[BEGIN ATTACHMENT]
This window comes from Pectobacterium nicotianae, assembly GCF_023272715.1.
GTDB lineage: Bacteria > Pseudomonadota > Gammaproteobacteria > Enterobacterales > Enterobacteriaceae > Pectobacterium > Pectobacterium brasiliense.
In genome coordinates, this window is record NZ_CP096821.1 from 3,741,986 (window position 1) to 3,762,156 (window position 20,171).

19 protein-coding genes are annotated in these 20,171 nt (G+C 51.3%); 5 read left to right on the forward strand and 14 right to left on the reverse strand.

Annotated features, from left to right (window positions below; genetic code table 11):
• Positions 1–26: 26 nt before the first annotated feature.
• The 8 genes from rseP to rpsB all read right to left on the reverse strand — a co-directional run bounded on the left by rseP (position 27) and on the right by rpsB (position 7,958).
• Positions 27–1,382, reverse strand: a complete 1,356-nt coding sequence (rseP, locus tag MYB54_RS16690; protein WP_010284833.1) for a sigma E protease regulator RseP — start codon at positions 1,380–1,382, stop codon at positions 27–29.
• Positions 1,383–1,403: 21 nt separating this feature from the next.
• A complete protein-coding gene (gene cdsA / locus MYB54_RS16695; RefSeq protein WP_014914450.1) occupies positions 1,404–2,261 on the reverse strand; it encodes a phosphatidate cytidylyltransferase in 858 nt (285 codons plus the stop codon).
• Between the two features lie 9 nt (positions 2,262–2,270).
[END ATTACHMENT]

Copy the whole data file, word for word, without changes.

This window comes from Pectobacterium nicotianae, assembly GCF_023272715.1.
GTDB lineage: Bacteria > Pseudomonadota > Gammaproteobacteria > Enterobacterales > Enterobacteriaceae > Pectobacterium > Pectobacterium brasiliense.
In genome coordinates, this window is record NZ_CP096821.1 from 3,741,986 (window position 1) to 3,762,156 (window position 20,171).

19 protein-coding genes are annotated in these 20,171 nt (G+C 51.3%); 5 read left to right on the forward strand and 14 right to left on the reverse strand.

Annotated features, from left to right (window positions below; genetic code table 11):
• Positions 1–26: 26 nt before the first annotated feature.
• The 8 genes from rseP to rpsB all read right to left on the reverse strand — a co-directional run bounded on the left by rseP (position 27) and on the right by rpsB (position 7,958).
• Positions 27–1,382, reverse strand: a complete 1,356-nt coding sequence (rseP, locus tag MYB54_RS16690; protein WP_010284833.1) for a sigma E protease regulator RseP — start codon at positions 1,380–1,382, stop codon at positions 27–29.
• Positions 1,383–1,403: 21 nt separating this feature from the next.
• A complete protein-coding gene (gene cdsA / locus MYB54_RS16695; RefSeq protein WP_014914450.1) occupies positions 1,404–2,261 on the reverse strand; it encodes a phosphatidate cytidylyltransferase in 858 nt (285 codons plus the stop codon).
• Between the two features lie 9 nt (positions 2,262–2,270).